Pesticide exposure during pregnancy might lead to the development of central nervous system tumors during childhood, according to a study involving researchers from UCLA, USC and Cedars-Sinai Medical Center.
The increased risk of these tumors, estimated as much as twice to 2.5 times higher for some pesticides, occurs even if the mother is not a farmworker, or lived as far as 2.5 miles from the field where the pesticides are sprayed, researchers found.
“Exposure to certain pesticides, simply through residential proximity to agricultural applications during pregnancy, may increase the risk of childhood central nervous system tumors,” said Beate Ritz, a professor of epidemiology at UCLA’s Fielding School of Public Health and one of the study’s co-authors. “Policy interventions to reduce pesticide exposure in individuals residing near agricultural fields should be considered to protect the health of children.”
The research team, which also included the University of North Texas, analyzed cases of childhood central nervous system tumors in California between 1998 and 2013, with a focus on those living near agricultural fields. It tracked exposure and estimate risks for 77 separate and specific pesticides.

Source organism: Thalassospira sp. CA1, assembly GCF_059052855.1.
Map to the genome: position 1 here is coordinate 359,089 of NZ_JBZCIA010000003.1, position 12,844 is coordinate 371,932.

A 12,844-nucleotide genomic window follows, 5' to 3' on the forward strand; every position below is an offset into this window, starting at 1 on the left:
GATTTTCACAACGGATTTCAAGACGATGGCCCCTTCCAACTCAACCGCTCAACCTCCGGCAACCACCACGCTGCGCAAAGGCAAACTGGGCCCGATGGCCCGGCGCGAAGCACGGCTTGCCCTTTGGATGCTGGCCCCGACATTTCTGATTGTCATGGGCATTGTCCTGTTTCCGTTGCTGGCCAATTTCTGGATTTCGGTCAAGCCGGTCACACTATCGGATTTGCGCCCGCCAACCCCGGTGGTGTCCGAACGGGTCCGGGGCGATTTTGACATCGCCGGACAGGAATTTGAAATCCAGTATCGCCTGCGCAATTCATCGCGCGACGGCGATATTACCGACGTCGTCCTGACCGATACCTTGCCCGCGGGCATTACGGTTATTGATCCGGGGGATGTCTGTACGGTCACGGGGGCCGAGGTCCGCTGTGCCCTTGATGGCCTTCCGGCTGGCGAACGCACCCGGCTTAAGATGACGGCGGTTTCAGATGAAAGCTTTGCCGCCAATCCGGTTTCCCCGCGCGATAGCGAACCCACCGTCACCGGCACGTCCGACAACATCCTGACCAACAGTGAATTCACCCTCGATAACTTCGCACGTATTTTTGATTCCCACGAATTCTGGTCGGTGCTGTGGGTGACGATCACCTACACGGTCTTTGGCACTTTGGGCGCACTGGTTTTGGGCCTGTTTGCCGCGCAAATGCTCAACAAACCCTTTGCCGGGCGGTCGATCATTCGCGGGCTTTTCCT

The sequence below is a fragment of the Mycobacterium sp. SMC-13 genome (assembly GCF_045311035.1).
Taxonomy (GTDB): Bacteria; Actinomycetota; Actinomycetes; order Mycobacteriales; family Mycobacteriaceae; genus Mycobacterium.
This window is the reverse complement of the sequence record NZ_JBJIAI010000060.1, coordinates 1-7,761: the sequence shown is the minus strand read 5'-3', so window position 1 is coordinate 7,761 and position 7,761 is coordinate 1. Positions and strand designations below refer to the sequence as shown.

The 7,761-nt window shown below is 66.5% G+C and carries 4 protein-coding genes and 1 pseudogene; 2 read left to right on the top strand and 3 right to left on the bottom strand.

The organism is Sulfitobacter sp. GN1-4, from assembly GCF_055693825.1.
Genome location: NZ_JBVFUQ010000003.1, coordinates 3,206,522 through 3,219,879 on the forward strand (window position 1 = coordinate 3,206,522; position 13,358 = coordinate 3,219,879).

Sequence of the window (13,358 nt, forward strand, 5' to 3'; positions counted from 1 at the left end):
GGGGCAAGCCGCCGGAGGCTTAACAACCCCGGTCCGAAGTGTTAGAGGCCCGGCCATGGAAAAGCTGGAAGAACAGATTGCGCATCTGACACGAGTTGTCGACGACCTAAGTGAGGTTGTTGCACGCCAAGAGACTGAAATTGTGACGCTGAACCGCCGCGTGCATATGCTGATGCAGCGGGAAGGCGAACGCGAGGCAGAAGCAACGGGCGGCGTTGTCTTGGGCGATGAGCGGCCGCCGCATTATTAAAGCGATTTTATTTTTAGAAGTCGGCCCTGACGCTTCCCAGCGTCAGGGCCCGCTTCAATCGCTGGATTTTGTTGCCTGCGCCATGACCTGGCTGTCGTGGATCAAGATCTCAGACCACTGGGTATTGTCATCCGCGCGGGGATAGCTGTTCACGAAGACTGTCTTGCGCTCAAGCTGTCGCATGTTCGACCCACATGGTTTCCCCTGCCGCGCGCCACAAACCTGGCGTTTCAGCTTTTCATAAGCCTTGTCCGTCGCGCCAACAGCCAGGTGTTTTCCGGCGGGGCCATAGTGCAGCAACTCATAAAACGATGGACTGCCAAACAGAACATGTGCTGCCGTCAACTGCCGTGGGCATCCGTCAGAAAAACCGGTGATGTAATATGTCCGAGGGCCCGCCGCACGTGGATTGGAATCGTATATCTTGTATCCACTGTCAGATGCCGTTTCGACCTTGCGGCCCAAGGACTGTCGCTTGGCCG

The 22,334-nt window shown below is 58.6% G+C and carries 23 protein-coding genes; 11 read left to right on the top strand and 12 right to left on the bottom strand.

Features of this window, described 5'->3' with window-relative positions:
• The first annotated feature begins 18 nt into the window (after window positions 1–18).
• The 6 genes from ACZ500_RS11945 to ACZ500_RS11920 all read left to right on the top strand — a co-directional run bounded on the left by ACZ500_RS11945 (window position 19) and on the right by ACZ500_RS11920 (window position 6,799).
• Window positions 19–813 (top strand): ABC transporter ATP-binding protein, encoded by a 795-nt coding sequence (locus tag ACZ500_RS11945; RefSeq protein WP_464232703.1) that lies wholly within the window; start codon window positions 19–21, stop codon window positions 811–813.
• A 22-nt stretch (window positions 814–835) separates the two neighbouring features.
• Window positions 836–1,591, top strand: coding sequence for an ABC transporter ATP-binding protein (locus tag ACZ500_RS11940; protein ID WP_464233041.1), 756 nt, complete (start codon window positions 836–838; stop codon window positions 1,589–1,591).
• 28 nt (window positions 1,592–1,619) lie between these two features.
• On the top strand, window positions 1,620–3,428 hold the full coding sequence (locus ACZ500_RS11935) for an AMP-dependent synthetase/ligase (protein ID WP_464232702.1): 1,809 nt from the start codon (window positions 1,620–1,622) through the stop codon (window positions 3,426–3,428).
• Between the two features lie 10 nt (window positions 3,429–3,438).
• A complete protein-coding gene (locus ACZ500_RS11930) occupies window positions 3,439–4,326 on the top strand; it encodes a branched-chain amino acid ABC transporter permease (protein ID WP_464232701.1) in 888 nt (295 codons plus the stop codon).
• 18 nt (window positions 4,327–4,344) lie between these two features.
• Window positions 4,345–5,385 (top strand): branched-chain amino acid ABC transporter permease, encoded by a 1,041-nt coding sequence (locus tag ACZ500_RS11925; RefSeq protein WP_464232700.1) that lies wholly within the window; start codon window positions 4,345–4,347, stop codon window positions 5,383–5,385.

“This study is the first, to our knowledge, to estimate effects for a large number of specific pesticides in relation to CNS tumor subtypes,” said Julia Heck, associate dean for research at the University of North Texas College of Health and Public Service and an associate professor of epidemiology.
“California’s agricultural work force numbers more than 800,000, according to state estimates,” said Dr. Christina Lombardi, a co-author and epidemiologist with the Samuel Oschin Comprehensive Cancer Institute at Cedars-Sinai. “In addition to the negative health effects of pesticides on workers there are large numbers of pregnant women and young children living adjacent to treated fields who may experience detrimental health effects as well.”
The research is being published in an upcoming edition of the peer-reviewed journal Environment Research, and is available online at www.sciencedirect.com/science/article/abs/pii/S0013935121003728#tbl1.
Pesticides have been investigated as possible risk factors for childhood cancer since the 1970s, and the U.S. Environmental Protection Agency has classified more than 100 as possible or probable carcinogens, based on toxicological and epidemiological data.